This website was inundated with over 500 spam comments a week before I installed CleanTalk Anti-Spam. I hadn’t noticed until there were thousands of them waiting to be approved, and it took me hours to go through and delete them all. I looked through the available WordPress Plugins and found CleanTalk and decided to give it a go – and I’m so glad that I did. Now I get an email once a week with a summary of the items they have blocked for me, which is usually 4-500. Their software analyses the comments and blocks comments that are generated by Spam Bots.
Go here for more information on how they can help your website: https://cleantalk.org
Zen In The Art of Archery was recommended to me by the late Tony Carter when I was postgraduate student and he was both Principle and leader of the Fine Art MA at The City & Guilds of London Art School.
Last week I found a used copy which reminded me that I needed to read it – after thirteen years. During that time I have developed both my understanding of Buddhism and a strong daily meditation practice, which I believe puts me in a better position to understand the subtleties of the book.
Tony Carter’s understanding about the connection between Zen, archery, and artistic practice has become apparent to me on page 46 of the text. At this point the author, Eugen Herrigel, has convinced a Zen Master to teach him archery. He has spent a year learning the correct breathing technique for drawing the string of the bow. Having finally understood how to breathe and relax his body he is struggling to let the string of the bow go without jerking the bow, and thus missing the target.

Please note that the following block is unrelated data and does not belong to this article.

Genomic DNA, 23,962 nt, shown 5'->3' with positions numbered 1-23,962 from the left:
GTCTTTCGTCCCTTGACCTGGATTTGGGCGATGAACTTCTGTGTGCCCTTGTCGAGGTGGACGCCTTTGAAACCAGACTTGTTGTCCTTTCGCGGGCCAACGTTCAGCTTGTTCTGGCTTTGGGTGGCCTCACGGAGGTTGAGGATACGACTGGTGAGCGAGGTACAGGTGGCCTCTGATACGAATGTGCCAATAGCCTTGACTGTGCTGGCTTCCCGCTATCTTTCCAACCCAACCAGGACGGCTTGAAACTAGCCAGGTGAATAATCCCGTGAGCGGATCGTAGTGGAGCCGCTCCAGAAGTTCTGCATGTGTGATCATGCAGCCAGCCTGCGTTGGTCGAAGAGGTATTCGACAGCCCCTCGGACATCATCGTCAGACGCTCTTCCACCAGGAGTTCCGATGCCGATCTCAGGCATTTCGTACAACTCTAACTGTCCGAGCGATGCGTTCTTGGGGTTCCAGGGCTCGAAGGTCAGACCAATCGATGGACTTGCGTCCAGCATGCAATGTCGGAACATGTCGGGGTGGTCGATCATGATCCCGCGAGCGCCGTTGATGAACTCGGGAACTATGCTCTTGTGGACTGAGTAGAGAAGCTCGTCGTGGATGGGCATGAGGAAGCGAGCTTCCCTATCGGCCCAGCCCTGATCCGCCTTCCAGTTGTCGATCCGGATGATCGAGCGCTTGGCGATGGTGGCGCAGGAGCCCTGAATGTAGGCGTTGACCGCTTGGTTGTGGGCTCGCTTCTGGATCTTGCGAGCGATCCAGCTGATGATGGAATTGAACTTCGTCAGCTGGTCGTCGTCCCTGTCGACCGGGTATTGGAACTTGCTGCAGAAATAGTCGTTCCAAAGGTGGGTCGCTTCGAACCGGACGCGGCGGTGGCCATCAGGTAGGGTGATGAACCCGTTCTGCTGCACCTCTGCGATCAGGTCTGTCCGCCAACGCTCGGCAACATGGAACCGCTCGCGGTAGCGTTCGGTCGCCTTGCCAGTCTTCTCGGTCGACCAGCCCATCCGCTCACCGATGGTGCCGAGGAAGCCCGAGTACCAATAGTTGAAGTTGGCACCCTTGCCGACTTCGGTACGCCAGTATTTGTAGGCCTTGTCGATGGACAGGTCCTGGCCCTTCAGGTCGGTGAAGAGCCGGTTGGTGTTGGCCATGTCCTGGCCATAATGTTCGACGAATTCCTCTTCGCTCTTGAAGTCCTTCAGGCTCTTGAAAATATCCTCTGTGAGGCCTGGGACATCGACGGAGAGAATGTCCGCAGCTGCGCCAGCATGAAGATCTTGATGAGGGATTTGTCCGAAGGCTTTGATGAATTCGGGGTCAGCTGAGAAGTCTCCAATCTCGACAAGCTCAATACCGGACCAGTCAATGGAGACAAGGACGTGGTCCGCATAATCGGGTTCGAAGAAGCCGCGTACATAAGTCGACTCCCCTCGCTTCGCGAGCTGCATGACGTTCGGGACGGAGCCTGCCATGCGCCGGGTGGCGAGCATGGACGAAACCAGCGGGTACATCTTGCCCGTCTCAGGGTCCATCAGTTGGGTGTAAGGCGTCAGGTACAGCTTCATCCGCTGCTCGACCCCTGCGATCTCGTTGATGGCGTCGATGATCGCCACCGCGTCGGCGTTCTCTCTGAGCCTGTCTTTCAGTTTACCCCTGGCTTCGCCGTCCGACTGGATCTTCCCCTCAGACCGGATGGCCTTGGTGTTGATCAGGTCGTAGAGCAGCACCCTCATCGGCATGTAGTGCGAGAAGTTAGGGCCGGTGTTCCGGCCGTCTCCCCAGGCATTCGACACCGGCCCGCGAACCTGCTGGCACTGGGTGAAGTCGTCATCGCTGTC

‘You have described only too well’, replied the Master, ‘where the difficulty lies. Do you know why you cannot wait for the shot and why you get out of breath before it has come? The right shot at the right moment does not come because you do not let go of yourself. You do not wait for fulfilment, but brace yourself for failure. So long as that is so, you have no choice but to call forth some thing yourself that ought to happen independently of you, and so long as you call it forth your hand will not open in the right way – like the hand of a child: it does not burst open like the skin of a ripe fruit.’
I had to admit to the Master that this interpretation made me more confused than ever. ‘For ultimately’, I said, ‘I draw the bow and loose the shot in order to hit the target. The drawing is thus a means to an end, and I cannot lose sight of this connection. The child knows nothing of this, but for me the two things cannot be disconnected.’
‘The right art’, cried the Master, ‘is purposeless, aimless! The more obstinately you try to learn how to shoot the arrow for the sake of hitting the goal, the less you will succeed in the one and the further the other will recede. What stands in your way is that you have a much too wilful will. You think that what you do not do yourself does not happen.’
… ‘What must I do, then?’ I asked thoughtfully.
‘You must learn to wait properly.’
‘And how does one learn that?’
‘By letting go of yourself, leaving yourself and everything yours behind you so decisively that nothing more is left of you but a purposeless tension.’
How often do we too ‘brace ourselves for failure’ instead of ‘letting go’ in all aspects of our lives. In relation to artistic practice this notion of ‘letting go’ can be applied such that one is no longer trying to make a picture, or indeed produce a good one. By letting go of the outcome we can feel the brush or pencil and be at one with it in the moment, unhindered, so that the brush is moving without will power, it is automatic like the muscle memory used by sports professionals.